Prospective tenants ordinarily rely upon the owner of the dwelling to provide fire protection for the realty (as distinguished from personal property) absent an express agreement otherwise. Certainly, it would not likely occur to a reasonably prudent tenant that the premises were without fire insurance protection or if there was such protection it did not inure to his benefit and that he would need to take out another fire policy to protect himself from any loss during his occupancy. Perhaps this comes about because the companies themselves have accepted coverage of a tenant as a natural thing. Otherwise their insurance salesmen would have long ago made such need a matter of common knowledge by promoting the sale to tenants of a second fire insurance policy to cover the real estate. Sutton, 532 P.2d at 482.
Subrogation, however, aims to place the ultimate burden for the loss on the wrongdoer, and prevents a double recovery to the insured. Some states have rejected the Sutton Doctrine and instead have gone with the more logical approach that there must be a “clear and unequivocal expression exonerating the tenant from liability from negligent conduct” before the tenant gets a free ride. Britton v. Wooten, 817 S.W.2d 443 (Ky. 1991); New Hampshire Ins. Co. v. Hewins, 627 P.2d 1159 (Kan. App. 1981); Sears, Roebuck & Co. v. Poling, 81 N.W.2d 462 (Iowa 1957). The Supreme Court of Iowa has held that the landlord and tenant have “separate estates capable of being separately valued and separately insured.” Neubauer v. Hostetter, 485 N.W.2d 87 (Iowa 1992). The Supreme Court of Arkansas has said that:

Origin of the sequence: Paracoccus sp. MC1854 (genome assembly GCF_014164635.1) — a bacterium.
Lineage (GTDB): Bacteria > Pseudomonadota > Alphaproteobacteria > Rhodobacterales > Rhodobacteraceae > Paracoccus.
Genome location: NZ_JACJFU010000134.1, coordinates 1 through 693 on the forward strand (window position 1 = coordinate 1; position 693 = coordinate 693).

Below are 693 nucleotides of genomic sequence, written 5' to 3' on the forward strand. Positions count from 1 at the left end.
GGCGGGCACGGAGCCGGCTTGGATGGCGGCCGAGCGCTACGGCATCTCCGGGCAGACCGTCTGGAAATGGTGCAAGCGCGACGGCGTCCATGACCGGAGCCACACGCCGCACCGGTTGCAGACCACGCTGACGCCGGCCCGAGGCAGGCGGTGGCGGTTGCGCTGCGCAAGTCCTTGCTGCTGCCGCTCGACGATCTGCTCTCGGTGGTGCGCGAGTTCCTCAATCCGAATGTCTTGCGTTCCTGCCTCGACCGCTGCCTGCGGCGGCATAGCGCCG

“the fiction that by paying the rent, the lessee paid the insurance premium is not appropriate …such a fiction ignores the fact that more often than not the market, i.e., supply and demand, is the controlling factor in fixing and negotiating rents.” Page v. Scott, 567 S.W.2d 101 (Ark. 1978).
The court also noted that if there had been no insurance, the landlord’s right to recover against the tenant would have been beyond question. It also rejected the argument that recovery by the insurer from the tenant would result in a windfall to the insurer, as this not only ignores the principles and purposes of subrogation, but the same could be said for a subrogation action against an independent third party, such as the manufacturer of a defective coffee maker. Id. at 103. Just to the south of Brooklyn, New Jersey has said that it finds no binding case law or reason in common sense that would hold that where the landlord would have had a claim against a tenant, the existence of insurance obtained by the landlord, paid for by the landlord from the landlord’s own unrestricted funds, and for the benefit of the landlord, should exculpate the tenant from the consequence of negligent conduct – absent an express agreement to that effect. Zoppi v. Traurig, 598 A.2d 19 (N.J. Super. 1990).
Subrogation professionals should, therefore, be mindful that the application of the Sutton Doctrine is only the beginning in investigating whether a tenant may be pursued for subrogation. Exculpatory clauses and mutual releases contained in lease agreements may well devastate an insurer’s subrogation rights above and beyond any right to pursue a tenant based on the application of this doctrine. However, whether or not a tenant is deemed to be a “co-insured” under the landlord’s fire insurance policy is still an important first step in determining whether subrogation rights exist.